The other question is whether an Esquire-type magazine for the gay market would sell. Attitude claims to have sales of 75,000 in the UK and abroad. But others in the industry believe this is much lower and that no gay publication sells more than 60,000, and they cite the fact that the Northern & Shell title does not have an official Audit Bureau of Circulations figure.

Quality issues

Terry Mansfield, managing director of the National Magazine Company, which publishes Esquire, says his company would not launch a quality gay magazine. “As an international publisher I know it would not sell, there isn’t the market for it. It would be like trying to sell a magazine for ginger-haired women.”

Chronos Publishing’s Bridle says: “He may be right. I suspect the vast majority of wealthy gay men will not particularly need to identify with a magazine to reflect their interests. Where he may be wrong is the younger market, which might look at a product which is akin to FHM in a gay context, and I would be surprised if you couldn’t get agencies to come on board.”

Branding to the gay community

When it comes to naming brands, gender and sex seem to play a significant role. Cars with names like Jaguar and Cougar have traditionally appealed to men.

And where bras used to be given names like Monique and La Senza, now the language of girl power rules with Flaunt and Wonderbra.

Brand names seem to reflect the social trends of our time. But is this also true when it comes to the products, services and companies targeted at the gay community?

One thing is certain: the idea that you can target this market is an appealing one.

This is a market with a high disposable income: gay people are less likely to have children and more likely to have an active and sociable lifestyle. This is also a market that adopts the latest trends early – gays were the first to wear combat trousers and G-Star jeans – fashions which then moved into the mainstream.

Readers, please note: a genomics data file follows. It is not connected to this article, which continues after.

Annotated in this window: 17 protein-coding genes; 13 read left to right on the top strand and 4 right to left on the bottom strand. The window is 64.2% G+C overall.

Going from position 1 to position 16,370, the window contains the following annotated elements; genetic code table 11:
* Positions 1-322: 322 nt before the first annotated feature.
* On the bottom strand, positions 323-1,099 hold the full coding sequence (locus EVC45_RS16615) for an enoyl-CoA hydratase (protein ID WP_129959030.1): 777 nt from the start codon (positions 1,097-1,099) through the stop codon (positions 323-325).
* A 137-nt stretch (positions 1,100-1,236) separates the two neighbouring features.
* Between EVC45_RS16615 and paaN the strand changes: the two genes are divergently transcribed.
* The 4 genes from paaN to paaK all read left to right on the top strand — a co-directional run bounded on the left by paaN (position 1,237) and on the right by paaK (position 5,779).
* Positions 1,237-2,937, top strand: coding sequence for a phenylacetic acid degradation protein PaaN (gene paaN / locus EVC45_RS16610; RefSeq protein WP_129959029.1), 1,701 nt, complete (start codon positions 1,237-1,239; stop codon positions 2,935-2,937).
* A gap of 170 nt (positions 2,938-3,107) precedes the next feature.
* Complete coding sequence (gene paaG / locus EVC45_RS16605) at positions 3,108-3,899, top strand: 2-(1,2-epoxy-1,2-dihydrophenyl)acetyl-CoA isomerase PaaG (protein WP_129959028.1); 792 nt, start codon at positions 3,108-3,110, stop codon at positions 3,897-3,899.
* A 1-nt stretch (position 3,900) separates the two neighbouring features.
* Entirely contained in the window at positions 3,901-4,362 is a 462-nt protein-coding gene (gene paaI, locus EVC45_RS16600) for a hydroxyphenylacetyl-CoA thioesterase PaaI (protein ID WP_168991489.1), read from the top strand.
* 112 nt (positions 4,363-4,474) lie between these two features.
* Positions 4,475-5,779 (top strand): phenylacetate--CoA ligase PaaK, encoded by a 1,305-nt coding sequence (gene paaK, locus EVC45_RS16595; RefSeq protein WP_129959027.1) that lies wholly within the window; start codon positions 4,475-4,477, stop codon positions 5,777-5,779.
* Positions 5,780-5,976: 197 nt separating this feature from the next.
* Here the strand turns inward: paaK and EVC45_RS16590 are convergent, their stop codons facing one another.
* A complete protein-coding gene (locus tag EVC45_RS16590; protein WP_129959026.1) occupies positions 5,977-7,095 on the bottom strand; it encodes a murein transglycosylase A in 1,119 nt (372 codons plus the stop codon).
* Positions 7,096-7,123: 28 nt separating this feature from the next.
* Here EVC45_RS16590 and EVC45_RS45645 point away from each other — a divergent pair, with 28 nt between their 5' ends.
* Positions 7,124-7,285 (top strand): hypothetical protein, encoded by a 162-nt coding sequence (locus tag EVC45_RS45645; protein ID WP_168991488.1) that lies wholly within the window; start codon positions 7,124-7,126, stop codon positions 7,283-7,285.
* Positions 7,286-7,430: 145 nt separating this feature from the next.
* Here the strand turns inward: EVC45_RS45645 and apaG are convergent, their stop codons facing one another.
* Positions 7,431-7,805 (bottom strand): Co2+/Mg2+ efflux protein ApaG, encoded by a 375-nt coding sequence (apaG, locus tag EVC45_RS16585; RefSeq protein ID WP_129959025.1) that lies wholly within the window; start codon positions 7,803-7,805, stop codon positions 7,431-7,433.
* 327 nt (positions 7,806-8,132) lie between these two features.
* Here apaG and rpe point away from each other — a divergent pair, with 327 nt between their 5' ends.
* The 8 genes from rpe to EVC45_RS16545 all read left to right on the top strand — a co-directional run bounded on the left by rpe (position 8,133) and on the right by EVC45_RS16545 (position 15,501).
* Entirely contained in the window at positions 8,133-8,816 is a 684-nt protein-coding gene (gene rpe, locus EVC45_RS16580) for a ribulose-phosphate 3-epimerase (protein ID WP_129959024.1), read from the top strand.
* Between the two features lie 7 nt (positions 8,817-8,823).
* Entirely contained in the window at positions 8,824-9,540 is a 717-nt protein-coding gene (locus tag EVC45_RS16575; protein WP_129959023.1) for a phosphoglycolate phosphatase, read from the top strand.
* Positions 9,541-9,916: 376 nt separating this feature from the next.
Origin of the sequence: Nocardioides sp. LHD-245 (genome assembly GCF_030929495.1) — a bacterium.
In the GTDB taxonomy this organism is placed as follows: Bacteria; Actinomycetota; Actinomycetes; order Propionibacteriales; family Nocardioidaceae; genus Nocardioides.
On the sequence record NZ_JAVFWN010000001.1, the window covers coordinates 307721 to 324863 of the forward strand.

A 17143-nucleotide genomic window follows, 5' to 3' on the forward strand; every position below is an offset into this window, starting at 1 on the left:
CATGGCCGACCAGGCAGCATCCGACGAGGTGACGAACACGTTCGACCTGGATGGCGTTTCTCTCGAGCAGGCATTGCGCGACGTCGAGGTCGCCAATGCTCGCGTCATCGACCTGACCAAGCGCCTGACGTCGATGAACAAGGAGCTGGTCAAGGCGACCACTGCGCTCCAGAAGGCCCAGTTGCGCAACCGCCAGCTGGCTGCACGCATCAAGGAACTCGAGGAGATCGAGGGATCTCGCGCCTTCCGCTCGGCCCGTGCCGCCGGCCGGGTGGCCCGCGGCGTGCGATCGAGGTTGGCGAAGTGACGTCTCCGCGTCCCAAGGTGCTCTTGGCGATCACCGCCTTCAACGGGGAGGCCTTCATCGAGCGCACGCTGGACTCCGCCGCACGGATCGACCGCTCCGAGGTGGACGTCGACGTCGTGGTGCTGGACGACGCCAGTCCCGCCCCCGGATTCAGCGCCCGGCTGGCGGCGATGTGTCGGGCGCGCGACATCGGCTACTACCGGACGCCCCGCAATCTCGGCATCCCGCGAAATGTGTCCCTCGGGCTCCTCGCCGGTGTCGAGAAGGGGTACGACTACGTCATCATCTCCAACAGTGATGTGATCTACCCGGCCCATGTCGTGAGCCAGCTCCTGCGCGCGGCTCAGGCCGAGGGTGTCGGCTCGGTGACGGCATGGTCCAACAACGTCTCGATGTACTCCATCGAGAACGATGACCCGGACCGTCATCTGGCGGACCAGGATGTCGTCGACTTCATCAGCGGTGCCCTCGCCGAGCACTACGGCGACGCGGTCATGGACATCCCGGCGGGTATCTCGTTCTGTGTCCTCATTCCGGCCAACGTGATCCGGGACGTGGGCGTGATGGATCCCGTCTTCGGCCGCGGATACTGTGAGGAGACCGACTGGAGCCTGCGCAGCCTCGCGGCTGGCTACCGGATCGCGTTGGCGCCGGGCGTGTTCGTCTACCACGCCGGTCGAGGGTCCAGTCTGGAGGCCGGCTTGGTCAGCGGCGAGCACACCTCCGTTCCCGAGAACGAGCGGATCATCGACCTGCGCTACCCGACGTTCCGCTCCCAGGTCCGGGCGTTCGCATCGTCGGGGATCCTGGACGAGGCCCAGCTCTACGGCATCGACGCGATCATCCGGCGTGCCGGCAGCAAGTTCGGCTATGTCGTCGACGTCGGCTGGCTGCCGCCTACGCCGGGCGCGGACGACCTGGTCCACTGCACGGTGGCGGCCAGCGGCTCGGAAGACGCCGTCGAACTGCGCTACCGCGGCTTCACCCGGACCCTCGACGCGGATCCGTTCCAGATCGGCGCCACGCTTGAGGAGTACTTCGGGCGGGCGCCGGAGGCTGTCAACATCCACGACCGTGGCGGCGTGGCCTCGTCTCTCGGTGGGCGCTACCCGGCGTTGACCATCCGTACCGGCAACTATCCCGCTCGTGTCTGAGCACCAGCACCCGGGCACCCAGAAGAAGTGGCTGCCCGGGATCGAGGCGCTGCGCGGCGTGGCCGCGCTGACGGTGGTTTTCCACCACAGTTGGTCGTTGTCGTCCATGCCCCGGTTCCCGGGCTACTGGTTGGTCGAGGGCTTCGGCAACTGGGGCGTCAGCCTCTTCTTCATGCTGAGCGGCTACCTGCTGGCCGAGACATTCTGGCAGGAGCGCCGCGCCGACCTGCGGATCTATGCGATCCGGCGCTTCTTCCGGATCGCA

The Terrence Higgins Trust former communications manager Tim Lawson says: “Gay people approach the world of brands as if they were browsing through a magazine rather than reading a novel. We get what’s new, get bored, and then we move on to the next thing a lot more easily than straight people.”

With this kind of attitude, clearly there is much money to be made from the sector.

However, this is as complex a sector as any other. Segmenting the market based on need-states, that is, recognising the fact that people want different things at different times – seems the best way of identifying what people will buy. Sexuality is just one of a variety of factors that affect why someone buys a service or product.

Having identified your market, how do you signify your offer?

Where there are lots of similar offers competing with each other, there is a real need for brand names that provide differentiation.

The names of gay nightclubs, for example, vary from the amusing to the suggestive to the downright pornographic: from Fairylea and Heaven to The Locker Room and Fist.

But where there is not the range of services on offer, brand names seem to be less important than the fact that these new services are on offer at all. For example, there has been a growth in the number of companies providing financial services specifically tailored to the needs of the gay market, but they are not differentiated by brand names.

Pensions company NPI has launched a fund designed to attract gay people. It guarantees that it will only invest in companies which have a progressive approach to gay issues. And finance company Ivan Massow successfully offers a whole range of products aimed at giving gay people real choices when it comes to pensions, insurance and savings products.

Another area that has grown significantly in the past few years is holidays – where the specific needs of gays are being met by companies such as Respect and Apollo.

Some brands do, according to design director Jonathan Davis of Talkvisual, appeal to the gay market – not necessarily because of their brand names but because they are “big, kick-ass brands like Galliano, DKNY, Dolce and Gabbana, Westwood and Hackett”.

However, there is a real antipathy towards overtly marketed brands. Davis says: “A lot of people reject the idea of being targeted because they are gay.”

It seems that while brand names can be successfully created to work in the gay market, it needs to be done sensitively. By focusing the creative process on the most compelling needs for this particular group, it will be possible to create brand names that are meaningful and acceptable to the gay market. There will certainly be a need for more brand names as the number of products, services and companies aimed at the gay market multiplies.